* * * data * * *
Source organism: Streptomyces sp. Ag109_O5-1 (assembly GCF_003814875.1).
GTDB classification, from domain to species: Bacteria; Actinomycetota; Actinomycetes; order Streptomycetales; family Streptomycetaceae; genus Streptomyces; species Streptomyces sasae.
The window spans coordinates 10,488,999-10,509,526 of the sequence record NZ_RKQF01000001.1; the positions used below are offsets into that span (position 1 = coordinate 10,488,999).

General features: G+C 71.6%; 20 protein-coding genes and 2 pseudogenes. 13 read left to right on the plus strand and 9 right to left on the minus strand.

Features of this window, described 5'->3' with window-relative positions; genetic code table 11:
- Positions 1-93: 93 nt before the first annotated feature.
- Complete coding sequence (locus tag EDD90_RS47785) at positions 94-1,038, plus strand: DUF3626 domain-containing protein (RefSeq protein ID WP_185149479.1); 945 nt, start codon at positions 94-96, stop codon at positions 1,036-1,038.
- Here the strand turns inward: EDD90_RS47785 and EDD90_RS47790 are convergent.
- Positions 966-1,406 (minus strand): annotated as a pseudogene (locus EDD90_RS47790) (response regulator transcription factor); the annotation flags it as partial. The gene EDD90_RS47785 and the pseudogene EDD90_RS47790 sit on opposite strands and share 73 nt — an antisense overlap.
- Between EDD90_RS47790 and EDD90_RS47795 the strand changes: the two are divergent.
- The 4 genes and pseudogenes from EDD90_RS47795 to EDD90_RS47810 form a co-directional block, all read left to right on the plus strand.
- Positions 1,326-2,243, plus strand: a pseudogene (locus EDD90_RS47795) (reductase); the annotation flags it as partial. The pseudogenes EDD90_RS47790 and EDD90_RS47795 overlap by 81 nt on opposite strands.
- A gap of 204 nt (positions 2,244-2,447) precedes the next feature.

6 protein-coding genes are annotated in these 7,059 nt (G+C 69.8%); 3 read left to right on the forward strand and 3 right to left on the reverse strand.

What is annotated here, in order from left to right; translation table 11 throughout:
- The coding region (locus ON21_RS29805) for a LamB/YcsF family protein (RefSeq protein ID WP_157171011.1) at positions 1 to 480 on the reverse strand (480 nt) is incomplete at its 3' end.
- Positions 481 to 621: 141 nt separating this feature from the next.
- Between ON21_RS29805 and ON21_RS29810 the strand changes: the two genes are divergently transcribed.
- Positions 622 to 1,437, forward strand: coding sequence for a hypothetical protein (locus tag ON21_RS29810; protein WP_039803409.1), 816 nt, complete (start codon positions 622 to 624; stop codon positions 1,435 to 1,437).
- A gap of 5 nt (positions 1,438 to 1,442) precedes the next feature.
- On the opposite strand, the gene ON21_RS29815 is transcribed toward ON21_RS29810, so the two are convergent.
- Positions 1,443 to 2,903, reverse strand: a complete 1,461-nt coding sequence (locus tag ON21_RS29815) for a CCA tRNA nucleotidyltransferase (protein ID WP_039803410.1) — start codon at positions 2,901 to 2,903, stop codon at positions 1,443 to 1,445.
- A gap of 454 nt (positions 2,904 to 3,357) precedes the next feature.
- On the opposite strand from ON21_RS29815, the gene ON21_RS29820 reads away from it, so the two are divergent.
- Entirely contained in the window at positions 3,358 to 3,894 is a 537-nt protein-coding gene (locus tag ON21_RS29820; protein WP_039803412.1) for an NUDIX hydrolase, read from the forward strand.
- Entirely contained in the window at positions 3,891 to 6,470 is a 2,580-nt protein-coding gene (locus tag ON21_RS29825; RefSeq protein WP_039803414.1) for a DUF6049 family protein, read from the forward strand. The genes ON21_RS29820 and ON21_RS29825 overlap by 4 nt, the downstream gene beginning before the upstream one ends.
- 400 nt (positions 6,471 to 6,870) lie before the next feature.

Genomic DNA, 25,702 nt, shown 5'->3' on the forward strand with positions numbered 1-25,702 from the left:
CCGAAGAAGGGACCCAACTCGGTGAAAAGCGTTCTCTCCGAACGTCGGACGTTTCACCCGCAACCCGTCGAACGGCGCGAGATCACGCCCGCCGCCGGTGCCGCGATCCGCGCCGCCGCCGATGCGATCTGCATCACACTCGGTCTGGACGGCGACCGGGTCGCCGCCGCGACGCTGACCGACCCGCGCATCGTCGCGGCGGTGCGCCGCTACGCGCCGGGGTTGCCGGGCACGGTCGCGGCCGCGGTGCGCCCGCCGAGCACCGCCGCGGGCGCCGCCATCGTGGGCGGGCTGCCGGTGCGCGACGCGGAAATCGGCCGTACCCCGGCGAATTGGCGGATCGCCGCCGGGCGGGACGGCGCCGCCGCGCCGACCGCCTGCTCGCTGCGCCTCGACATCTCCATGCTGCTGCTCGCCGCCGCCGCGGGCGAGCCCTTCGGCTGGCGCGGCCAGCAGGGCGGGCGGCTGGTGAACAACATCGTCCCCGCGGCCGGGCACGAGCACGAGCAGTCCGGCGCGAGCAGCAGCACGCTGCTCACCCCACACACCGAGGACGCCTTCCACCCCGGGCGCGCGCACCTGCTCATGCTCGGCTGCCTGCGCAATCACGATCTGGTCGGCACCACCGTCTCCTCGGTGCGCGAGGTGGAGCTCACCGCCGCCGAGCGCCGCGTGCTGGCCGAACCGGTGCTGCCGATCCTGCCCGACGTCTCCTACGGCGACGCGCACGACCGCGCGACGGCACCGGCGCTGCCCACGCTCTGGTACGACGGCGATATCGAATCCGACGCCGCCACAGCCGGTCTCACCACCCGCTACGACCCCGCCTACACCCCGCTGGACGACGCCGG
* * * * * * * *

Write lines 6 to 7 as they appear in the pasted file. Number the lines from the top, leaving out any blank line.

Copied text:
- Positions 1-93: 93 nt before the first annotated feature.
- Complete coding sequence (locus tag EDD90_RS47785) at positions 94-1,038, plus strand: DUF3626 domain-containing protein (RefSeq protein ID WP_185149479.1); 945 nt, start codon at positions 94-96, stop codon at positions 1,036-1,038.